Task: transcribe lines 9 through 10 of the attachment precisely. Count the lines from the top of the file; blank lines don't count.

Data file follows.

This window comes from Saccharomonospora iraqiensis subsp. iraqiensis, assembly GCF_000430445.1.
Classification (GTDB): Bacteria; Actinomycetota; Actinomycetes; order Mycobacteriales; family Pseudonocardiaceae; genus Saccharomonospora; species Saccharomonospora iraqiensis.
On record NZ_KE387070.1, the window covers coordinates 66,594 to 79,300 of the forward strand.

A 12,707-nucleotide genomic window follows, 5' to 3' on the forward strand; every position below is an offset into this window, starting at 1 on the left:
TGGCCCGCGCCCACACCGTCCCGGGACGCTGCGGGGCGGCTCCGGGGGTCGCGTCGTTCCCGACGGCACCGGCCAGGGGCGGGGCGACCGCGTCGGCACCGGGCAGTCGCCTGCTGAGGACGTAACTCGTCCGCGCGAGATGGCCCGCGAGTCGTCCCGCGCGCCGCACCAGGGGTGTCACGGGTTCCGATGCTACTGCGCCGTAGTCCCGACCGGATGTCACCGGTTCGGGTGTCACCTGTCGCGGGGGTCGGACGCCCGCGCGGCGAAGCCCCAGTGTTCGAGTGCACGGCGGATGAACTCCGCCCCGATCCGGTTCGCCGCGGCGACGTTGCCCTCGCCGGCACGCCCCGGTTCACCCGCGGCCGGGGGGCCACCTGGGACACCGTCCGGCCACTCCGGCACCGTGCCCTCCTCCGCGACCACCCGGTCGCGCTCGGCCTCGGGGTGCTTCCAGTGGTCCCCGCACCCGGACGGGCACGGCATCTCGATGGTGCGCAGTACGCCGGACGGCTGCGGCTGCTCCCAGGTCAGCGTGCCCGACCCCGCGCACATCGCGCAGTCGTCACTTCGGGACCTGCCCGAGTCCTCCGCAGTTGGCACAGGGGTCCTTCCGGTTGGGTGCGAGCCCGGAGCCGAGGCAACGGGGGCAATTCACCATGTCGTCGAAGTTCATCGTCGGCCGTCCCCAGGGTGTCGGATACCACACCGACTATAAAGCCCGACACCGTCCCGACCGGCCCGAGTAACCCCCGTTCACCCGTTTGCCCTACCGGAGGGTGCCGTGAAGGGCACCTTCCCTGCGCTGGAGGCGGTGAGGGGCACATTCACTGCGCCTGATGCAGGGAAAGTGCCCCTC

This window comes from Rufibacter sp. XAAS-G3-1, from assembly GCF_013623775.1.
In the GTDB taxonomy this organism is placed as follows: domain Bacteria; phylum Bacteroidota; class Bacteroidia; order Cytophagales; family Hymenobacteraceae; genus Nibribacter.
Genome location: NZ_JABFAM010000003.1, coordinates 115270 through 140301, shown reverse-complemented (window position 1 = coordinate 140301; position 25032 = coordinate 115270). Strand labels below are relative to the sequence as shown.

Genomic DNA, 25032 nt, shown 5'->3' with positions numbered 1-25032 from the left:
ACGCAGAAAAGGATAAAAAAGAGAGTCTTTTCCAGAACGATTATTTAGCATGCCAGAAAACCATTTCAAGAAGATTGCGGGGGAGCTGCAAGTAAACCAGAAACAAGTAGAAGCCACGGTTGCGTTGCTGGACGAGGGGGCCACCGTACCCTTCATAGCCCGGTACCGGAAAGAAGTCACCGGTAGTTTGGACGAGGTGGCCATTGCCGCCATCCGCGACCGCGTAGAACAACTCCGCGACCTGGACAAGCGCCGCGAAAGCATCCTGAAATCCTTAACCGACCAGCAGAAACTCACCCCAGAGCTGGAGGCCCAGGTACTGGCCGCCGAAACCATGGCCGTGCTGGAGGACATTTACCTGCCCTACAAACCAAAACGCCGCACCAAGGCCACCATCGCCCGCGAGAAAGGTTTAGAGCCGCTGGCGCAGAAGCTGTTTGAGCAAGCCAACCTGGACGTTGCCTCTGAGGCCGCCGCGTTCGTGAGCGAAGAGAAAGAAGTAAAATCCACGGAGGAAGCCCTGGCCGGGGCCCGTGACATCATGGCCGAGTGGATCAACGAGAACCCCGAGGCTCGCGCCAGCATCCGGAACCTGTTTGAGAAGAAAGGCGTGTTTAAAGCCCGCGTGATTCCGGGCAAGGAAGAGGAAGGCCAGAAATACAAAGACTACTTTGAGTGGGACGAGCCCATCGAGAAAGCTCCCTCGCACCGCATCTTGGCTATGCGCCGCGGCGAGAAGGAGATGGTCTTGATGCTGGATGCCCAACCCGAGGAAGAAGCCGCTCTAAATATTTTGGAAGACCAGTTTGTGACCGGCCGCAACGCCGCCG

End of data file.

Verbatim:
Genomic DNA, 25032 nt, shown 5'->3' with positions numbered 1-25032 from the left:
ACGCAGAAAAGGATAAAAAAGAGAGTCTTTTCCAGAACGATTATTTAGCATGCCAGAAAACCATTTCAAGAAGATTGCGGGGGAGCTGCAAGTAAACCAGAAACAAGTAGAAGCCACGGTTGCGTTGCTGGACGAGGGGGCCACCGTACCCTTCATAGCCCGGTACCGGAAAGAAGTCACCGGTAGTTTGGACGAGGTGGCCATTGCCGCCATCCGCGACCGCGTAGAACAACTCCGCGACCTGGACAAGCGCCGCGAAAGCATCCTGAAATCCTTAACCGACCAGCAGAAACTCACCCCAGAGCTGGAGGCCCAGGTACTGGCCGCCGAAACCATGGCCGTGCTGGAGGACATTTACCTGCCCTACAAACCAAAACGCCGCACCAAGGCCACCATCGCCCGCGAGAAAGGTTTAGAGCCGCTGGCGCAGAAGCTGTTTGAGCAAGCCAACCTGGACGTTGCCTCTGAGGCCGCCGCGTTCGTGAGCGAAGAGAAAGAAGTAAAATCCACGGAGGAAGCCCTGGCCGGGGCCCGTGACATCATGGCCGAGTGGATCAACGAGAACCCCGAGGCTCGCGCCAGCATCCGGAACCTGTTTGAGAAGAAAGGCGTGTTTAAAGCCCGCGTGATTCCGGGCAAGGAAGAGGAAGGCCAGAAATACAAAGACTACTTTGAGTGGGACGAGCCCATCGAGAAAGCTCCCTCGCACCGCATCTTGGCTATGCGCCGCGGCGAGAAGGAGATGGTCTTGATGCTGGATGCCCAACCCGAGGAAGAAGCCGCTCTAAATATTTTGGAAGACCAGTTTGTGACCGGCCGCAACGCCGCCG